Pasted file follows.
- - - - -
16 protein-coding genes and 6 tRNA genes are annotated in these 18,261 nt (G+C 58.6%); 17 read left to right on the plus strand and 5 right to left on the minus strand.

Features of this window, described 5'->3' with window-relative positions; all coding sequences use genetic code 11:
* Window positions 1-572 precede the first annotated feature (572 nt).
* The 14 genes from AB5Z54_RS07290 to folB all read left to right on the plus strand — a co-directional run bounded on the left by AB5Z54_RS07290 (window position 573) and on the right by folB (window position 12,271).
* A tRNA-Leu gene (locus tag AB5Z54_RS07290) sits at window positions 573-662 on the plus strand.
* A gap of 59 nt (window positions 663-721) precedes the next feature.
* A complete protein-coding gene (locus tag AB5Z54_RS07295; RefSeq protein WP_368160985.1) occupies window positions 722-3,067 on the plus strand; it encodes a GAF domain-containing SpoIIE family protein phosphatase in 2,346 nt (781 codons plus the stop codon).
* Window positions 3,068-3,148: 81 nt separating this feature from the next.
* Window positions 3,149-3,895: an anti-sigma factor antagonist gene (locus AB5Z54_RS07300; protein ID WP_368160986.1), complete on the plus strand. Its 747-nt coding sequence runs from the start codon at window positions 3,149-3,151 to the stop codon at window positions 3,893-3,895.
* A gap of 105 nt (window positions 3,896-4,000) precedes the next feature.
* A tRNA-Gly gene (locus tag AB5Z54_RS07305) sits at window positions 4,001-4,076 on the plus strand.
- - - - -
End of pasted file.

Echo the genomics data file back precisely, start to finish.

16 protein-coding genes and 6 tRNA genes are annotated in these 18,261 nt (G+C 58.6%); 17 read left to right on the plus strand and 5 right to left on the minus strand.

Features of this window, described 5'->3' with window-relative positions; all coding sequences use genetic code 11:
* Window positions 1-572 precede the first annotated feature (572 nt).
* The 14 genes from AB5Z54_RS07290 to folB all read left to right on the plus strand — a co-directional run bounded on the left by AB5Z54_RS07290 (window position 573) and on the right by folB (window position 12,271).
* A tRNA-Leu gene (locus tag AB5Z54_RS07290) sits at window positions 573-662 on the plus strand.
* A gap of 59 nt (window positions 663-721) precedes the next feature.
* A complete protein-coding gene (locus tag AB5Z54_RS07295; RefSeq protein WP_368160985.1) occupies window positions 722-3,067 on the plus strand; it encodes a GAF domain-containing SpoIIE family protein phosphatase in 2,346 nt (781 codons plus the stop codon).
* Window positions 3,068-3,148: 81 nt separating this feature from the next.
* Window positions 3,149-3,895: an anti-sigma factor antagonist gene (locus AB5Z54_RS07300; protein ID WP_368160986.1), complete on the plus strand. Its 747-nt coding sequence runs from the start codon at window positions 3,149-3,151 to the stop codon at window positions 3,893-3,895.
* A gap of 105 nt (window positions 3,896-4,000) precedes the next feature.
* A tRNA-Gly gene (locus tag AB5Z54_RS07305) sits at window positions 4,001-4,076 on the plus strand.